“We’re a big family here,” Dennis said. “They work days off, they work extra days.”
He pointed to a coworker sitting at a control panel just above him. She was supposed to be off today, he said, but still came in to work an extra shift.
“Prison jobs are not for everybody. That’s just the reality,” said Diggs, the warden at Albemarle. “This is old-school hours and work.”
Diggs has worked for the state Department of Corrections for more than 30 years, starting as a correctional officer in 1991.
He said recruiting has always been hard. He said he even hesitated before working at a prison. “It’s just the stigma of working at a prison,” he said.
On top of that, he said, the work can be dangerous. There are violent criminals in these prisons. “It’s unnerving. It takes some getting used to,” he said.
The state has increased pay and bonuses for correctional officers and other critical prison staff, said Mike Scarborough, the acting south central regional director for the corrections department. They also get state benefits.
The goal is to recruit more people into corrections jobs and hang on to the people they already have.
When it comes to attracting workers, the warden said, “we compete with everybody.”
Coming out of the pandemic, employers started offering higher wages for work that was easier than being a prison guard. People could work from home. The North Carolina Department of Corrections saw an exodus.
Between April 2020 and March 2023, the department lost more than 2,700 correctional officers, according to data provided by the Department of Corrections. The statewide vacancy rate for officers went from 15% to 43%.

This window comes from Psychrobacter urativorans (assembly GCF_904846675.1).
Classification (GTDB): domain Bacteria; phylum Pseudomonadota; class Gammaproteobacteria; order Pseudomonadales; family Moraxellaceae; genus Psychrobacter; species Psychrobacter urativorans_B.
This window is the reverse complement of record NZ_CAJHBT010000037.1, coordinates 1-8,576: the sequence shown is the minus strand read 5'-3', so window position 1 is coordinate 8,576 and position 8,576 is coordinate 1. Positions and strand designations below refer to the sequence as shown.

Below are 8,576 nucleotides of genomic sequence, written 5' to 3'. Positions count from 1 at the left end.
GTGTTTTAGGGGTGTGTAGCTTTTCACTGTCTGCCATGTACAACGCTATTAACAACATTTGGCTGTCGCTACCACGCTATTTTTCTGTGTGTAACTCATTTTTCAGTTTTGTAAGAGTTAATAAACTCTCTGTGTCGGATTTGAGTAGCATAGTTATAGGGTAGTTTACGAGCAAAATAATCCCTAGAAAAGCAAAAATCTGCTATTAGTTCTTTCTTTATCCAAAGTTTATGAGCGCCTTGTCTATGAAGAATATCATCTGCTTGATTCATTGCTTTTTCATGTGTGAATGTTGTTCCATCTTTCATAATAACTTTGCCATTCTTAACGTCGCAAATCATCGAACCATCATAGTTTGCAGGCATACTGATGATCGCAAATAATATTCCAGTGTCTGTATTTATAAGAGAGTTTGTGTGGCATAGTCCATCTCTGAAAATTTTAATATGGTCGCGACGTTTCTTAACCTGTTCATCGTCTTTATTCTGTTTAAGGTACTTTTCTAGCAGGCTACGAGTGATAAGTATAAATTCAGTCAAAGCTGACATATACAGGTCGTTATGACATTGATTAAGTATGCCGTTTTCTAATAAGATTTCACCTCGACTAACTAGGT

Scarborough said he and the top leadership in the department have focused on staff and making their working conditions better. Beyond increasing pay, he said they’ve been improving employee break rooms, making sure they have things like refrigerators. They got the officers new vests that keep them cooler during the hot summer months.
The department is also working to put air conditioning in every prison in the state with new funding from the General Assembly.
At Albemarle, Diggs said they have changed some things around to make sure they can keep educational and rehabilitation programs open. That includes making people like case managers also do the job of guards so they can spread out their resources more.
“I could say, ‘we don’t have the staff,’ and make it easier on us,” he said. “We’ve taken the harder route.”
Albemarle is the first medium-security prison in North Carolina to offer the R-STEP reentry program.
The program helps inmates with all the issues they will face when they get out, including things like getting an ID, a bank account and finding a job.
Cordelia McBride runs the R-STEP program at Albemarle, where she’s worked for 16 years. She said they have employers come to the prison so they can interview inmates shortly before they’re released, similar to a job fair.
“That way they have a job as soon as they get out,” she said.
Diggs said he also brought back retirees to work part time in lower-impact areas of the prison where they still need a correctional officer.
To Diggs’ credit, people who have been incarcerated and advocates like NC-CURE, say Albemarle is known as one of the better-run prisons in North Carolina.
The North Carolina Department of Corrections continues to try to boost its ranks. But with so much competition for workers, it’s a tall order.
“When the economy struggles, we do well with hiring,” said Scarborough, who also started as a correctional officer almost 30 years ago and has risen in the ranks.
For him, it comes down to the mission of running a prison: “They know when they lay their head down at night, they’re safe.”